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Neurod1 suppresses hair cell differentiation in ear ganglia and regulates hair cell subtype development in the cochlea.

Jahan I, Pan N, Kersigo J, Fritzsch B - PLoS ONE (2010)

Bottom Line: Our data suggest that the long noted cross-regulation of Atoh1 expression by Neurog1 might actually be mediated in large part by Neurod1.We suggest that Neurod1 is regulated by both Neurog1 and Atoh1 and provides a negative feedback for either gene.Through this and other feedback, Neurod1 suppresses alternate fates of neurons to differentiate as hair cells and regulates hair cell subtypes.

View Article: PubMed Central - PubMed

Affiliation: Department of Biology, University of Iowa, Iowa City, Iowa, United States of America.

ABSTRACT

Background: At least five bHLH genes regulate cell fate determination and differentiation of sensory neurons, hair cells and supporting cells in the mammalian inner ear. Cross-regulation of Atoh1 and Neurog1 results in hair cell changes in Neurog1 mice although the nature and mechanism of the cross-regulation has not yet been determined. Neurod1, regulated by both Neurog1 and Atoh1, could be the mediator of this cross-regulation.

Methodology/principal findings: We used Tg(Pax2-Cre) to conditionally delete Neurod1 in the inner ear. Our data demonstrate for the first time that the absence of Neurod1 results in formation of hair cells within the inner ear sensory ganglia. Three cell types, neural crest derived Schwann cells and mesenchyme derived fibroblasts (neither expresses Neurod1) and inner ear derived neurons (which express Neurod1) constitute inner ear ganglia. The most parsimonious explanation is that Neurod1 suppresses the alternative fate of sensory neurons to develop as hair cells. In the absence of Neurod1, Atoh1 is expressed and differentiates cells within the ganglion into hair cells. We followed up on this effect in ganglia by demonstrating that Neurod1 also regulates differentiation of subtypes of hair cells in the organ of Corti. We show that in Neurod1 conditional mice there is a premature expression of several genes in the apex of the developing cochlea and outer hair cells are transformed into inner hair cells.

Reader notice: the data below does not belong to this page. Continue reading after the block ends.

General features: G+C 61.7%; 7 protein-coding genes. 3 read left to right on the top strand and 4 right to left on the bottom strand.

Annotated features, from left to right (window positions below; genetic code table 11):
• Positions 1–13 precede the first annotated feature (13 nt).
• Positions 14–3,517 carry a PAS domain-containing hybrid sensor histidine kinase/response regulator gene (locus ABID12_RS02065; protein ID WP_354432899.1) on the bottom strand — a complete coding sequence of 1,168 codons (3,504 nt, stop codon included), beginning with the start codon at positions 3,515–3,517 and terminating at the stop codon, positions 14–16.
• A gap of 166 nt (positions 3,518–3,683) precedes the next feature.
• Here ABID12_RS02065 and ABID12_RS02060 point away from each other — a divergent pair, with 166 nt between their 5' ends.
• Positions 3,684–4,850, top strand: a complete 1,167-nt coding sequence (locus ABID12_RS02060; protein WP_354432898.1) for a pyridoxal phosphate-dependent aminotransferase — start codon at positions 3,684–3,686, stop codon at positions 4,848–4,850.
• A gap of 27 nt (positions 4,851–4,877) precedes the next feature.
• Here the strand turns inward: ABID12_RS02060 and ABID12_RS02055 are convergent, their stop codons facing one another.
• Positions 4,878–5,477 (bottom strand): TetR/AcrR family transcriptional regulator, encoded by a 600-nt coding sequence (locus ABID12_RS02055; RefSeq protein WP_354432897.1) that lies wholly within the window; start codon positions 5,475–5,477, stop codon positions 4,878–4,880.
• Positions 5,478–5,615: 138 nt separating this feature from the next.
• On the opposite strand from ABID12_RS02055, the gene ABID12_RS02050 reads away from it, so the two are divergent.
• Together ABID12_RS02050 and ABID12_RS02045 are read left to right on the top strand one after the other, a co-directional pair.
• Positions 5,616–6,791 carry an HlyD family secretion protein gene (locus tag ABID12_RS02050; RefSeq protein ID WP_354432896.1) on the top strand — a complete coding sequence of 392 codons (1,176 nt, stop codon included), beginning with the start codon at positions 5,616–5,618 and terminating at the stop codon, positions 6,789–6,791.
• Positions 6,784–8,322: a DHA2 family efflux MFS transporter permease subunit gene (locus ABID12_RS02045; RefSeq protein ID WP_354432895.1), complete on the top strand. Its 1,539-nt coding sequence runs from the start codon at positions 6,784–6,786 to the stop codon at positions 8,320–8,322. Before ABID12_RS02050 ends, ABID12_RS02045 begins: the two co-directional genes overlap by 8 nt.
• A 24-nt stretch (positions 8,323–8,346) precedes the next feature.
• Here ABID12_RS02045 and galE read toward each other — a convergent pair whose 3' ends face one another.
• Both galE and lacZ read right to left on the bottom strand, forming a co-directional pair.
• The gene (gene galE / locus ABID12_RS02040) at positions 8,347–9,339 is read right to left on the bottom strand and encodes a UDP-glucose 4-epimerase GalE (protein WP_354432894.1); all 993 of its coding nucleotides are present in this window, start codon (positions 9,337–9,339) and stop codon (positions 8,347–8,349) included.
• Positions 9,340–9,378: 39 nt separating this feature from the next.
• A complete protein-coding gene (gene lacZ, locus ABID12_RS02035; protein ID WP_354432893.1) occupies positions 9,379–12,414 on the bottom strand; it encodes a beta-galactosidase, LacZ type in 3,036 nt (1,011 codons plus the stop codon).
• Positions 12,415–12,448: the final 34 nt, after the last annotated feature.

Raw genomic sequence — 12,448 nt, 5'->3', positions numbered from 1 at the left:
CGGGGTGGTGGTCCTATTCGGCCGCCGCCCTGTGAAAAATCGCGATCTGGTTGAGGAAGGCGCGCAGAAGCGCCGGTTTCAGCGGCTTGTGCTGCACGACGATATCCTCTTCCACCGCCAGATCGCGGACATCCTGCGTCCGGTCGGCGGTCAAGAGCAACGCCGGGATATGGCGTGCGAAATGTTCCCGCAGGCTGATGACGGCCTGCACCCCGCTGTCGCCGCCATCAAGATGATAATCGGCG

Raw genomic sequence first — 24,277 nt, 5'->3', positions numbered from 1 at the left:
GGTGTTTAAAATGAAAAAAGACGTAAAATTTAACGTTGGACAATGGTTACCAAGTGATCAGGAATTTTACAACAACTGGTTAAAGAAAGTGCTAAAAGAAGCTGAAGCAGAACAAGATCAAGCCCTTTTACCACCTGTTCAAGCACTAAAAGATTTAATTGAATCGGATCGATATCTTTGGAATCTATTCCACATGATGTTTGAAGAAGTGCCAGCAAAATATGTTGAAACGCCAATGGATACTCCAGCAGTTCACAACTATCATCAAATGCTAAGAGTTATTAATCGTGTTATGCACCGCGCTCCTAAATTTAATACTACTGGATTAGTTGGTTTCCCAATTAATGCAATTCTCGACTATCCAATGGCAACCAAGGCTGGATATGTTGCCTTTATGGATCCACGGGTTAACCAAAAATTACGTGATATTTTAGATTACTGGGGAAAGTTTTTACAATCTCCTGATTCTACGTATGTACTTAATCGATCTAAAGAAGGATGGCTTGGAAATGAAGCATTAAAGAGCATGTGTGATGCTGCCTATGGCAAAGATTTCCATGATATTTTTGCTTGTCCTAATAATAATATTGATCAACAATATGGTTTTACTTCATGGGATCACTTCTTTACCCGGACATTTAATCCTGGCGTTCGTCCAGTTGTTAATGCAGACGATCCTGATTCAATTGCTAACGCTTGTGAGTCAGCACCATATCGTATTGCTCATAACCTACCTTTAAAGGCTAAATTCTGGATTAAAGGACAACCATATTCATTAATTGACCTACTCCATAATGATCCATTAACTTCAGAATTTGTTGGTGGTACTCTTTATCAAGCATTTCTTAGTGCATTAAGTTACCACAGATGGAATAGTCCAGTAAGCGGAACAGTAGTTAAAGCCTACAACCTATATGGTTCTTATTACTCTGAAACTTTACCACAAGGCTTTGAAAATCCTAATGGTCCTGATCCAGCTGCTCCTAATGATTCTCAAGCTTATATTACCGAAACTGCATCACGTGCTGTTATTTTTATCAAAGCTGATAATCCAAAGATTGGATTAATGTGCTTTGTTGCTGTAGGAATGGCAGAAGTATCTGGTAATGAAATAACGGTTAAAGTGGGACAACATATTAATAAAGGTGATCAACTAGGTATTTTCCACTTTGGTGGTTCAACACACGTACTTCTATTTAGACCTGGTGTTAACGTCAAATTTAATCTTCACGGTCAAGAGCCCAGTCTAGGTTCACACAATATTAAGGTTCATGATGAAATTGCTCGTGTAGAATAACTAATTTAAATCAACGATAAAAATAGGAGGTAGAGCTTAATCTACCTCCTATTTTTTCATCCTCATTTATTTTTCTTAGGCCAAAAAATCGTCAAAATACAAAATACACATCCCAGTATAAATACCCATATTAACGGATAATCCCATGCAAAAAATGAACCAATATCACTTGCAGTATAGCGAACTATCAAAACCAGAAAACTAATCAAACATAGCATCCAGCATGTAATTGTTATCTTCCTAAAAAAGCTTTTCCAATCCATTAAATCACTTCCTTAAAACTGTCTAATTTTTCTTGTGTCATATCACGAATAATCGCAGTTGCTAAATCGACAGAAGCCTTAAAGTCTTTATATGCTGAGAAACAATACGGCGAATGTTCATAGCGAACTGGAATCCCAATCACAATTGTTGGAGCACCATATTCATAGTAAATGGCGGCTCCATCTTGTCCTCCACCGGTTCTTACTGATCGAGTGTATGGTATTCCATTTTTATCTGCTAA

Conclusions/significance: Our data suggest that the long noted cross-regulation of Atoh1 expression by Neurog1 might actually be mediated in large part by Neurod1. We suggest that Neurod1 is regulated by both Neurog1 and Atoh1 and provides a negative feedback for either gene. Through this and other feedback, Neurod1 suppresses alternate fates of neurons to differentiate as hair cells and regulates hair cell subtypes.

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Related in: MedlinePlus

Fgf8 misexpression correlates with formation of ‘ectopic inner hair cells’.In situ hybridization shows a persistent expression of Fgf8 in neurosensory precursors in Neurod1 mutant cochlea as early as E12.5 (arrow in B’) with premature expression in particular in the apex of the cochlea (C’) in comparison to wild-type (C). Fgf8 is expressed transiently in the prosensory domain in wild-type mice (arrow in A) and later is shown to be upregulated in the cochlea with a base-to-apex gradient (A,B,C). In newborn mice, Fgf8 is uniformly expressed in all inner hair cells almost along the entire length of the cochlea in wild-type mice (D, D’). In contrast, Neurod1 CKO mice display an increased expression level in the apex (E, F, H, I, J) and deviate from the single row labeling of only inner hair cells seen in the base (G). Two or more rows of inner hair cells are positive for Fgf8 and scattered single and multiple cells are interspersed among the multiple rows of outer hair cells which are also positive for Fgf8 (arrows in I). The apical tip shows up to three rows of Fgf8 positive cells (J). Radial sections through the apex of Fgf8 ISH reacted and Myo VIIa immunostained cochlea reveals co-localization of Fgf8 and Myo VIIa in inner as well as ‘ectopic inner hair cells’ scattered among outer hair cells (arrows in K–K”). SEM of P30 Neurod1 CKO mice reveals a normal organization of inner hair cells in a single row and three rows of outer hair cells in the base of Neurod1 CKO mice (L). In contrast, the apex shows inner hair cell sized stereocilia (arrows) interspersed among normal sized stereocilia bearing outer hair cells (arrowhead; M,N). Dotted line in H indicates border between normal and disorganized organ of Corti. IHC, inner hair cells; OHC, outer hair cells. Bar indicates 100 µm in A–F except D’; 10 µm in D’,G–J, K–K” and 1 µm in L–N.